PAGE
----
Cape Town (South Africa) was a topical place for the 5th International Climate Change Adaptation Conference – The Adaptation Futures (AF18), as the region was struggling to cope with its worst drought in 100 years. Since last autumn, the city had more than halved its water consumption in a situation where “trial and error approach was not possible” as the mayor De Lille in her opening speech put it. She praised the support of C40 and other networks in finding the right solutions on time. Close to a thousand international adaptation researchers and practitioners were therefore happily drinking desalinized seawater, learning to use hand sanitizer instead of tap water and sticking to one-minute–showers.
Same time, outside of the business center and the sparkling luxury condos with splashing pools and fountains, a large proportion of the city-dwellers were not all content with the arrangements. Large fines for over-consumption of water, expected violence related to water use and owner rights, distrust to the social equality of the water governance and the expected agricultural losses raised murmuring amongst the locals, and vivid table-discussions between the conference participants. The situation was fundamentally fruitful for the overarching approach of the AF18: opening up the multitude of viewpoints and realities related to adaptation for enabling dialogues for solutions.
The biannual conference was held for the first time on the African continent. Focus was accordingly on adaptation as a development challenge with unsolved resourcing issues. Financing was strongly present in the programme, and participant list included development bankers and other finance representatives. Stephane Hallegatte, lead economist of the World Bank and lead author of the ‘Building Back Better’-report, was granted this years’ Burtoni Award for “outstanding contribution to climate adaptation science”. In his work connecting humanities, economics and climate science, he has highlighted the ‘disproportionate vulnerability of the poor’ in the face of natural disasters. The keys for efficient adaptation, he says, lie currently in scaling up rather than in “sexy new solutions” and in breaking the division between the academia and the applied research to enable doing better with what we have.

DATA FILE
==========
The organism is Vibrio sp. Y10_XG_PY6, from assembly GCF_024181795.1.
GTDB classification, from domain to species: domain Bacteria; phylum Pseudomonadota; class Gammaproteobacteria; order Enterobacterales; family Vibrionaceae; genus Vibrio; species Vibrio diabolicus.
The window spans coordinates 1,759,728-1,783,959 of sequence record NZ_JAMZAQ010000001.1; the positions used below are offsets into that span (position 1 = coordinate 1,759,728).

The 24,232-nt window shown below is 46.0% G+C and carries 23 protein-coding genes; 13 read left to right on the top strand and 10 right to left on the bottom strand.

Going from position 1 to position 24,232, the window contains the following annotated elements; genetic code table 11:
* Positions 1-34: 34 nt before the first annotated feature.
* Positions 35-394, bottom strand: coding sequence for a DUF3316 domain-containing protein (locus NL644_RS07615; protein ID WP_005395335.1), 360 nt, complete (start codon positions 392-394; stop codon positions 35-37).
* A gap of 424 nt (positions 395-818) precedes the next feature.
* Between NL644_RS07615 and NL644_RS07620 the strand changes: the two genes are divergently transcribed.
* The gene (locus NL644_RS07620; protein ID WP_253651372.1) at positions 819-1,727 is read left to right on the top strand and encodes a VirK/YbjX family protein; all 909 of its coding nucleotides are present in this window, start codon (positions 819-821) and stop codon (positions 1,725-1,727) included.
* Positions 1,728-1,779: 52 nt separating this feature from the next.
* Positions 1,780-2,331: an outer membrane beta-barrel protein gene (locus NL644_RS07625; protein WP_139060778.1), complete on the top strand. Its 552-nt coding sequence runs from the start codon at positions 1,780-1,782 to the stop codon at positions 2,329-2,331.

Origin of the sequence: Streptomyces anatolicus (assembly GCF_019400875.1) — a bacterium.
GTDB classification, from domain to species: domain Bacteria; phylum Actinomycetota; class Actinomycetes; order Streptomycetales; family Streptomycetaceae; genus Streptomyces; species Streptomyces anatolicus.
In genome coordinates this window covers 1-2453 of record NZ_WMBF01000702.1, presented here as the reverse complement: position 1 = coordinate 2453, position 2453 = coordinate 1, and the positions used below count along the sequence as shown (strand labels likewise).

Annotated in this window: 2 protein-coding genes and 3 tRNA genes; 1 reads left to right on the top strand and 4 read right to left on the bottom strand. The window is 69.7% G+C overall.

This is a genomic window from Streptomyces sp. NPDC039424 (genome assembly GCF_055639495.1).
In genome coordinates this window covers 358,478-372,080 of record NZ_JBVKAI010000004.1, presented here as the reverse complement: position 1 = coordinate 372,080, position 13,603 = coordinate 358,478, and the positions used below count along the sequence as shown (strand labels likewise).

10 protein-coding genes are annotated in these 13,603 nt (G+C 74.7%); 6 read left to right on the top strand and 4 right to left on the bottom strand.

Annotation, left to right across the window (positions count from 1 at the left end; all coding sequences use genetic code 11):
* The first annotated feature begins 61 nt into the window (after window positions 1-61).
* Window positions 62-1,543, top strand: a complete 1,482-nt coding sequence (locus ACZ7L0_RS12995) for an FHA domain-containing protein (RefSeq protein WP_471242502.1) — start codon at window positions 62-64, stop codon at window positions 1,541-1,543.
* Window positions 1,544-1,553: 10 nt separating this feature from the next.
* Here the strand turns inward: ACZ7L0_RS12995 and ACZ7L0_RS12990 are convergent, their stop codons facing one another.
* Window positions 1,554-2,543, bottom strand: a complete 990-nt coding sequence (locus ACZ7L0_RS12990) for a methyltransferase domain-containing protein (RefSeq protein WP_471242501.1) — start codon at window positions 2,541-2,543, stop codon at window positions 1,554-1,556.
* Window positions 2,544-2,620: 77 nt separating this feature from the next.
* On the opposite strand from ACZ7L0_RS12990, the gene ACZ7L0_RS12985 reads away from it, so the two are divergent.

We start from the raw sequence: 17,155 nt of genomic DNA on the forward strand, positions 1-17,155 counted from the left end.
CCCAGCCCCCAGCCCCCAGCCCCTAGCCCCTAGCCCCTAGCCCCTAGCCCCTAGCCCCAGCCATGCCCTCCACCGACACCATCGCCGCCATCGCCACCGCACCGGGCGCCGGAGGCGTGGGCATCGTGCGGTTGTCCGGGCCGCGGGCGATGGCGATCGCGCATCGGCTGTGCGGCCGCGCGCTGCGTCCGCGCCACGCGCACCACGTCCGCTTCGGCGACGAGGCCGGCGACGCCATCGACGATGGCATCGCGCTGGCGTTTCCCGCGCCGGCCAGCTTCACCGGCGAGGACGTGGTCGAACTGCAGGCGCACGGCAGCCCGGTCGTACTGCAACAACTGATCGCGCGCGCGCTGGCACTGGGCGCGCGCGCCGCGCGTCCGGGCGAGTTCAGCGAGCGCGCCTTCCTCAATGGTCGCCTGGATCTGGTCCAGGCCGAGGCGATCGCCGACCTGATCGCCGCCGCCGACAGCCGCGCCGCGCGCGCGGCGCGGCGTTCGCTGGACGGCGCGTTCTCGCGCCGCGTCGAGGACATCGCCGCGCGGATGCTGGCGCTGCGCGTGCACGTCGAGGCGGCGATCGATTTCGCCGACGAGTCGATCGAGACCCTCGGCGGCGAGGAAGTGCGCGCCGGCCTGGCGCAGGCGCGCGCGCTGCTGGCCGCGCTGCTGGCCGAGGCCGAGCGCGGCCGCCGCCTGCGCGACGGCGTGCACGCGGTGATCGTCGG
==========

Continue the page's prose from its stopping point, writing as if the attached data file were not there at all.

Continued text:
The small-scale farmers from adaptation initiatives around South Africa too reminded the conference-goers about the importance of valuing what we already have - while it is still available. Traditional knowledge on ways to manage with and adapt to varying weather and new environmental conditions, especially in the rural regions of the world, is not just the past but the present and future of adaptation. Jerry Velasquez from the Green Climate Fund reminded that the very small adaptation projects including traditional and nature-based solutions can and should be recognized as opportunities for the finance sector as well for enabling their distribution and upscaling.
Janina’s presentation was part of a general session called ‘Co-creation and Collaboration in Agriculture’. The session was hosting inspiring presentations and lively discussions on how municipal initiatives, local practitioners, scientists and organizations have found ways to collaborate. Janina introduced her current study on risk perceptions and adaptation in Nordic agriculture to a room-full of participants keen on finding out how to enable transdisciplinary and participatory adaptation in agricultural systems. Janina’s argument for participatory adaptation policy development got first shot down as a top-down measure. However, it received approving nods when she managed to clarify the call to consider recognition of practitioners facing the climate risks at first hand as the main stakeholders.
So did the conference reach its aim of outlining dialogues for future adaptation solutions? In the final plenary of the conference, Erin Coughland de Perez presented the novel and hot topics of AF18 ranging from transformation, to urban issues, to decision-making options for managing risk, and to justice issues in privately funded adaptation. Some important topics, such as transport and biodiversity hotspots, and as Aromar Revi pointed out, maladaptation related to carbon-cut technologies, were however lacking. Overall, the need to raise adaptation to the side of mitigation with equal emphasis in order to answer to climate justice issues was one of the key-messages of AF18. For enabling this, the conference did indeed do its’ best in bringing together the traditional knowledge holders, municipal authorities, top of the transdisciplinary research and young scientists with passion for change.
The three plenaries of the conference and five short interviews are available at: https://www.youtube.com/channel/UCl7JYirlKJAM-NgsPgy3GDQ/featured
More information, all presentation slides and the abstract book are available at the conference web site: https://adaptationfutures2018.capetown/